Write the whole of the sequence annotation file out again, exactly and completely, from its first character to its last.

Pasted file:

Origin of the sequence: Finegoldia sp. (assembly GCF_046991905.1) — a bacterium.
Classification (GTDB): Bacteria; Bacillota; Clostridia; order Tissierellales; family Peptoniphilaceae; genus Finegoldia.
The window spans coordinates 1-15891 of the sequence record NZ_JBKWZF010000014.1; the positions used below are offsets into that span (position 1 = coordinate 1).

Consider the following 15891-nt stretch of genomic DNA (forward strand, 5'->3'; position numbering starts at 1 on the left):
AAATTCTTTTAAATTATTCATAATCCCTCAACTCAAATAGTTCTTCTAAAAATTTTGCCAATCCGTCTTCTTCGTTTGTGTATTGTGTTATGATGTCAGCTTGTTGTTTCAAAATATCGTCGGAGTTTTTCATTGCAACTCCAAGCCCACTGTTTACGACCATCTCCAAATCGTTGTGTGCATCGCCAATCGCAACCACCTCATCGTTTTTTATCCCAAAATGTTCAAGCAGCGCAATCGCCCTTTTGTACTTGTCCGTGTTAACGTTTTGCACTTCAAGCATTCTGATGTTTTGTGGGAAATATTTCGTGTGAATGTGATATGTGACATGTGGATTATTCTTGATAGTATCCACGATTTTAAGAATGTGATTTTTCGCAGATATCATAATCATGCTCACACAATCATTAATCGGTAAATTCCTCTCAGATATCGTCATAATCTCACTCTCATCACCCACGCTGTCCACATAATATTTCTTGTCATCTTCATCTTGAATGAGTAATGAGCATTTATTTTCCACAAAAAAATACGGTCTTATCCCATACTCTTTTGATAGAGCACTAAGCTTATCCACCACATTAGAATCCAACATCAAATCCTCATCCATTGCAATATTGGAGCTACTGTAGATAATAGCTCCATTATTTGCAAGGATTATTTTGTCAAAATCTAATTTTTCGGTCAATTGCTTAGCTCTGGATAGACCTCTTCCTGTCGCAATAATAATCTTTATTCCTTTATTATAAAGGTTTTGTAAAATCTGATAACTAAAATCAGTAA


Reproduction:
Origin of the sequence: Finegoldia sp. (assembly GCF_046991905.1) — a bacterium.
Classification (GTDB): Bacteria; Bacillota; Clostridia; order Tissierellales; family Peptoniphilaceae; genus Finegoldia.
The window spans coordinates 1-15891 of the sequence record NZ_JBKWZF010000014.1; the positions used below are offsets into that span (position 1 = coordinate 1).

Consider the following 15891-nt stretch of genomic DNA (forward strand, 5'->3'; position numbering starts at 1 on the left):
AAATTCTTTTAAATTATTCATAATCCCTCAACTCAAATAGTTCTTCTAAAAATTTTGCCAATCCGTCTTCTTCGTTTGTGTATTGTGTTATGATGTCAGCTTGTTGTTTCAAAATATCGTCGGAGTTTTTCATTGCAACTCCAAGCCCACTGTTTACGACCATCTCCAAATCGTTGTGTGCATCGCCAATCGCAACCACCTCATCGTTTTTTATCCCAAAATGTTCAAGCAGCGCAATCGCCCTTTTGTACTTGTCCGTGTTAACGTTTTGCACTTCAAGCATTCTGATGTTTTGTGGGAAATATTTCGTGTGAATGTGATATGTGACATGTGGATTATTCTTGATAGTATCCACGATTTTAAGAATGTGATTTTTCGCAGATATCATAATCATGCTCACACAATCATTAATCGGTAAATTCCTCTCAGATATCGTCATAATCTCACTCTCATCACCCACGCTGTCCACATAATATTTCTTGTCATCTTCATCTTGAATGAGTAATGAGCATTTATTTTCCACAAAAAAATACGGTCTTATCCCATACTCTTTTGATAGAGCACTAAGCTTATCCACCACATTAGAATCCAACATCAAATCCTCATCCATTGCAATATTGGAGCTACTGTAGATAATAGCTCCATTATTTGCAAGGATTATTTTGTCAAAATCTAATTTTTCGGTCAATTGCTTAGCTCTGGATAGACCTCTTCCTGTCGCAATAATAATCTTTATTCCTTTATTATAAAGGTTTTGTAAAATCTGATAACTAAAATCAGTAA